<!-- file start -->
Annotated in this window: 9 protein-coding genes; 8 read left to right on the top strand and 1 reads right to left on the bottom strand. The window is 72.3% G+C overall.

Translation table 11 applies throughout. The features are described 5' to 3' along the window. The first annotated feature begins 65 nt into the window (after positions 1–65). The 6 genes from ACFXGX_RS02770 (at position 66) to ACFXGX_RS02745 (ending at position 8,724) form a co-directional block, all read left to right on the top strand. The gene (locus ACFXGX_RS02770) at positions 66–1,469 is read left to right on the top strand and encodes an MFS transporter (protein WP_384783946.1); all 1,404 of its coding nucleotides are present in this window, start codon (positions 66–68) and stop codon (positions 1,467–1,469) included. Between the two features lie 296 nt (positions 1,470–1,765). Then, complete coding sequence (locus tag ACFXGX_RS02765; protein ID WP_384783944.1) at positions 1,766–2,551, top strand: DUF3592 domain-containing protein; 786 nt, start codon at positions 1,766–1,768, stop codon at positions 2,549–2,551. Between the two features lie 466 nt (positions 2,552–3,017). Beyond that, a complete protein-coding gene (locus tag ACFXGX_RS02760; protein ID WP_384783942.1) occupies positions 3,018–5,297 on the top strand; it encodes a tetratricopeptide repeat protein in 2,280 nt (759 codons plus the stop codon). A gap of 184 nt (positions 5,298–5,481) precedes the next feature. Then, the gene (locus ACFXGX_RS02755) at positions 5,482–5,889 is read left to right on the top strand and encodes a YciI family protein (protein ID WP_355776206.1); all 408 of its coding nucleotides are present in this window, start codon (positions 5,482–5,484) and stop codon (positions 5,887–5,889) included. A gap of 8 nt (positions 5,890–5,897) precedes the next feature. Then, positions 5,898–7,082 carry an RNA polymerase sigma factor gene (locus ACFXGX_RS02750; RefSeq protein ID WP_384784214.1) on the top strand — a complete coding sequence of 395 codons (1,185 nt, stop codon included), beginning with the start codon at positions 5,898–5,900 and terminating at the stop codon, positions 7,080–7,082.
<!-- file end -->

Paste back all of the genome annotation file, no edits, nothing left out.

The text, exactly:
Annotated in this window: 9 protein-coding genes; 8 read left to right on the top strand and 1 reads right to left on the bottom strand. The window is 72.3% G+C overall.

Translation table 11 applies throughout. The features are described 5' to 3' along the window. The first annotated feature begins 65 nt into the window (after positions 1–65). The 6 genes from ACFXGX_RS02770 (at position 66) to ACFXGX_RS02745 (ending at position 8,724) form a co-directional block, all read left to right on the top strand. The gene (locus ACFXGX_RS02770) at positions 66–1,469 is read left to right on the top strand and encodes an MFS transporter (protein WP_384783946.1); all 1,404 of its coding nucleotides are present in this window, start codon (positions 66–68) and stop codon (positions 1,467–1,469) included. Between the two features lie 296 nt (positions 1,470–1,765). Then, complete coding sequence (locus tag ACFXGX_RS02765; protein ID WP_384783944.1) at positions 1,766–2,551, top strand: DUF3592 domain-containing protein; 786 nt, start codon at positions 1,766–1,768, stop codon at positions 2,549–2,551. Between the two features lie 466 nt (positions 2,552–3,017). Beyond that, a complete protein-coding gene (locus tag ACFXGX_RS02760; protein ID WP_384783942.1) occupies positions 3,018–5,297 on the top strand; it encodes a tetratricopeptide repeat protein in 2,280 nt (759 codons plus the stop codon). A gap of 184 nt (positions 5,298–5,481) precedes the next feature. Then, the gene (locus ACFXGX_RS02755) at positions 5,482–5,889 is read left to right on the top strand and encodes a YciI family protein (protein ID WP_355776206.1); all 408 of its coding nucleotides are present in this window, start codon (positions 5,482–5,484) and stop codon (positions 5,887–5,889) included. A gap of 8 nt (positions 5,890–5,897) precedes the next feature. Then, positions 5,898–7,082 carry an RNA polymerase sigma factor gene (locus ACFXGX_RS02750; RefSeq protein ID WP_384784214.1) on the top strand — a complete coding sequence of 395 codons (1,185 nt, stop codon included), beginning with the start codon at positions 5,898–5,900 and terminating at the stop codon, positions 7,080–7,082.